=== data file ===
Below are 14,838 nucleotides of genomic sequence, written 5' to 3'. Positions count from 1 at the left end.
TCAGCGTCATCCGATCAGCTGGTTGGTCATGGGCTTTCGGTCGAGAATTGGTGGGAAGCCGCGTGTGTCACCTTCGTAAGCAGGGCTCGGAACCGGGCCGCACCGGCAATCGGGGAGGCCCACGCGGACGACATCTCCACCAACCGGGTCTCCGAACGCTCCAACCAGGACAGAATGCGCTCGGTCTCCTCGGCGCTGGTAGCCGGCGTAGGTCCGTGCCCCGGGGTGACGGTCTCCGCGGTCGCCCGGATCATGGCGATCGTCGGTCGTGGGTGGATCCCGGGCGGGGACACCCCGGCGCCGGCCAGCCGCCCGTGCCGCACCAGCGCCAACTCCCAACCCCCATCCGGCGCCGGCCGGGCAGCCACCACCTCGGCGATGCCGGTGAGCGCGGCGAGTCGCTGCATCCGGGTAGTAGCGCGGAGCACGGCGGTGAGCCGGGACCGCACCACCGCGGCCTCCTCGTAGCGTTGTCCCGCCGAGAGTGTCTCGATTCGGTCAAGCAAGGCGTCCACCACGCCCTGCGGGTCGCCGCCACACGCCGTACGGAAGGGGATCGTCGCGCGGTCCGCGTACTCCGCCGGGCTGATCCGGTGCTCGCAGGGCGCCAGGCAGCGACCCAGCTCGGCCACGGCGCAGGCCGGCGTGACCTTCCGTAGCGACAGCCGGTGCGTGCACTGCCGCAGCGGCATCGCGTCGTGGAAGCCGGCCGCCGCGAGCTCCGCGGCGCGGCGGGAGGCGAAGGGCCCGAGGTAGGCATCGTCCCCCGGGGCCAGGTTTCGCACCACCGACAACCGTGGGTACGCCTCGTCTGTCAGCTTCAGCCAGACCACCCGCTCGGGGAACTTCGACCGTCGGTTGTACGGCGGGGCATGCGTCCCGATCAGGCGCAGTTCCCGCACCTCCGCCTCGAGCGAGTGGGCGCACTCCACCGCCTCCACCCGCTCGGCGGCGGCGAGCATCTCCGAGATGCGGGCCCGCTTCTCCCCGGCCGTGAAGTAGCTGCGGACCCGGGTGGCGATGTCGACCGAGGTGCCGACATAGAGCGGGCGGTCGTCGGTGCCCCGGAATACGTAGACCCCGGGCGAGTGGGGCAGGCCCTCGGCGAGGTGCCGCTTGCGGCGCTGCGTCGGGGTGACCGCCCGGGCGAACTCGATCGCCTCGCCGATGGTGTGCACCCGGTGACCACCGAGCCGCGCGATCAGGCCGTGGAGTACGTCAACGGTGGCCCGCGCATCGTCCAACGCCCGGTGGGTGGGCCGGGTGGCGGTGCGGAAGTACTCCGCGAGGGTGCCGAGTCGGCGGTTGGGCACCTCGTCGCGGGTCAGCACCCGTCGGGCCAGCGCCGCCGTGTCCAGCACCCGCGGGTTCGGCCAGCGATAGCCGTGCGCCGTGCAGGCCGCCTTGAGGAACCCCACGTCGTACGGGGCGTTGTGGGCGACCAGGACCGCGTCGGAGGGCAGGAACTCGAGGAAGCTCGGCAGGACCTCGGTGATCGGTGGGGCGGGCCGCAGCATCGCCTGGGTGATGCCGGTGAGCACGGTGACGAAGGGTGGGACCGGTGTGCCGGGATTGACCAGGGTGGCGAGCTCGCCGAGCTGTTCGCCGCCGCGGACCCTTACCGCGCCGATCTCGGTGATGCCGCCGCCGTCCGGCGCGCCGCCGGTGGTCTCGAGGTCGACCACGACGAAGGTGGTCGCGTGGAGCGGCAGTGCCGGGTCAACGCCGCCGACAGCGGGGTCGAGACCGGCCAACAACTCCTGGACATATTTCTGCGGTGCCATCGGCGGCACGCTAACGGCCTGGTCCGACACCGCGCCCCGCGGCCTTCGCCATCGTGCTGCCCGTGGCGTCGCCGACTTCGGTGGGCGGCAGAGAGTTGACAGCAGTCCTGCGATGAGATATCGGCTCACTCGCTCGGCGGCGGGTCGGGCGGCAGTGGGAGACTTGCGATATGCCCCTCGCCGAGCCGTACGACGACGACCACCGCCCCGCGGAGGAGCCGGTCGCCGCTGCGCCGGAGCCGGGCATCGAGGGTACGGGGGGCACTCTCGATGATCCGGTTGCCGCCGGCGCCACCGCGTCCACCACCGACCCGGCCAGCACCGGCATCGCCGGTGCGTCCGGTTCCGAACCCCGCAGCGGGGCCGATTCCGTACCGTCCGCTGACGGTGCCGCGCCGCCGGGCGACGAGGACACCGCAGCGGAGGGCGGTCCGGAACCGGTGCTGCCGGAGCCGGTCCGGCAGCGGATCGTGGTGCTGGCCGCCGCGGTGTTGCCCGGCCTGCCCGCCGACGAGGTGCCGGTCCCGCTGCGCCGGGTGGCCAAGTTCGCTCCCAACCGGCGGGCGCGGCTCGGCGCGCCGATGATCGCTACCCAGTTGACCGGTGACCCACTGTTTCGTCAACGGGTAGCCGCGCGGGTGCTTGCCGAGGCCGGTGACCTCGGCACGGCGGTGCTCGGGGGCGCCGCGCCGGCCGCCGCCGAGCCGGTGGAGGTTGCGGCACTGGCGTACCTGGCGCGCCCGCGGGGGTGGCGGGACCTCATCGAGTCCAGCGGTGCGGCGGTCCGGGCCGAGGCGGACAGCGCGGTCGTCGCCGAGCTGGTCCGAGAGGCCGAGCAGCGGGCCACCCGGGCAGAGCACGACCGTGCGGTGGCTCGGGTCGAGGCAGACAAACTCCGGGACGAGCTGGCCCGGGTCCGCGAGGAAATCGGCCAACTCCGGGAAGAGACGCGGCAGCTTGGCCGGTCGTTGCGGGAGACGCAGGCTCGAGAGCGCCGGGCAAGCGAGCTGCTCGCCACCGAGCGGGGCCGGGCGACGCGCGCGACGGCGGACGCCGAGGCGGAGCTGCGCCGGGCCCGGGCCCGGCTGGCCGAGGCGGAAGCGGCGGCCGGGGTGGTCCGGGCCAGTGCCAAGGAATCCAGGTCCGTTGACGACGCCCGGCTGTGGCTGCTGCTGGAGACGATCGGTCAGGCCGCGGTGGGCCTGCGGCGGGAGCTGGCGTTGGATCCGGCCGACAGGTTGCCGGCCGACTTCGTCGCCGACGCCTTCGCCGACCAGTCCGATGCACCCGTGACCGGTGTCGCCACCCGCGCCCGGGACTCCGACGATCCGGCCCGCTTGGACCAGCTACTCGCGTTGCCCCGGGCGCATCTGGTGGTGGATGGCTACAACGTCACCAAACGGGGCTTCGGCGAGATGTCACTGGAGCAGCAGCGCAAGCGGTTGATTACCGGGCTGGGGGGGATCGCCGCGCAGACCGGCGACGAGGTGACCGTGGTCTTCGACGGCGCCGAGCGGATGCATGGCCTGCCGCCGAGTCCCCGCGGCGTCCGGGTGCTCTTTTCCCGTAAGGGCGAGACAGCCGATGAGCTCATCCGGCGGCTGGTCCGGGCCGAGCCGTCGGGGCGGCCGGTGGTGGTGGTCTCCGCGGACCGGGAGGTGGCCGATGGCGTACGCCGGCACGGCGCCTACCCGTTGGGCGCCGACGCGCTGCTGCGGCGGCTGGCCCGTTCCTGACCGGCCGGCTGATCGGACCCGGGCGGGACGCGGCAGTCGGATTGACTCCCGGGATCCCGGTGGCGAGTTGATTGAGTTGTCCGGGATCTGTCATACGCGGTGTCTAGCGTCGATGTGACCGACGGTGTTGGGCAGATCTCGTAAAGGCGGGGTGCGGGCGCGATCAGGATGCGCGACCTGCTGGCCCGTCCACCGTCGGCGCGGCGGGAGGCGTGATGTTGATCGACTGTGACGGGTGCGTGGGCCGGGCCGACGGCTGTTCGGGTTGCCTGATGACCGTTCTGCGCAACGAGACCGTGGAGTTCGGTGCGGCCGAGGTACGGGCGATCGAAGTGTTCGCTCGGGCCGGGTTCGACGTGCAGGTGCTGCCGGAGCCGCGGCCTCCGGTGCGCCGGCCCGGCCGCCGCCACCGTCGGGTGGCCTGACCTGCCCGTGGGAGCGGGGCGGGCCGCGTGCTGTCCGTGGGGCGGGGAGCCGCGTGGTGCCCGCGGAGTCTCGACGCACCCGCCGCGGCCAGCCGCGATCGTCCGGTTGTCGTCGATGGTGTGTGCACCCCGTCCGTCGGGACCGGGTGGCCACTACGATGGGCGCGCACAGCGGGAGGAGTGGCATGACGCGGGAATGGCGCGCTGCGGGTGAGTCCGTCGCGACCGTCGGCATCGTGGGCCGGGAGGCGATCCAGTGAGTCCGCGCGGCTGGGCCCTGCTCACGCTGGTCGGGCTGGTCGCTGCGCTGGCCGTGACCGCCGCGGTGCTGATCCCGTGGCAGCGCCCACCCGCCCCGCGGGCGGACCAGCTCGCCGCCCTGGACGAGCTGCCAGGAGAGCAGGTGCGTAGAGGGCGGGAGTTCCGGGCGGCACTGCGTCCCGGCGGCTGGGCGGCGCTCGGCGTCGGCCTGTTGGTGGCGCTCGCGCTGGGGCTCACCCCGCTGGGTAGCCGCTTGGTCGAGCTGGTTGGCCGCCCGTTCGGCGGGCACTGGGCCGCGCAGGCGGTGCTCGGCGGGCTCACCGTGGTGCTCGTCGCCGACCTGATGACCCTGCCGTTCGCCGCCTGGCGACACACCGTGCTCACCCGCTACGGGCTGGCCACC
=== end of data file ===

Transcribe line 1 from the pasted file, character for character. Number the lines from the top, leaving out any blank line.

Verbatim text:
Below are 14,838 nucleotides of genomic sequence, written 5' to 3'. Positions count from 1 at the left end.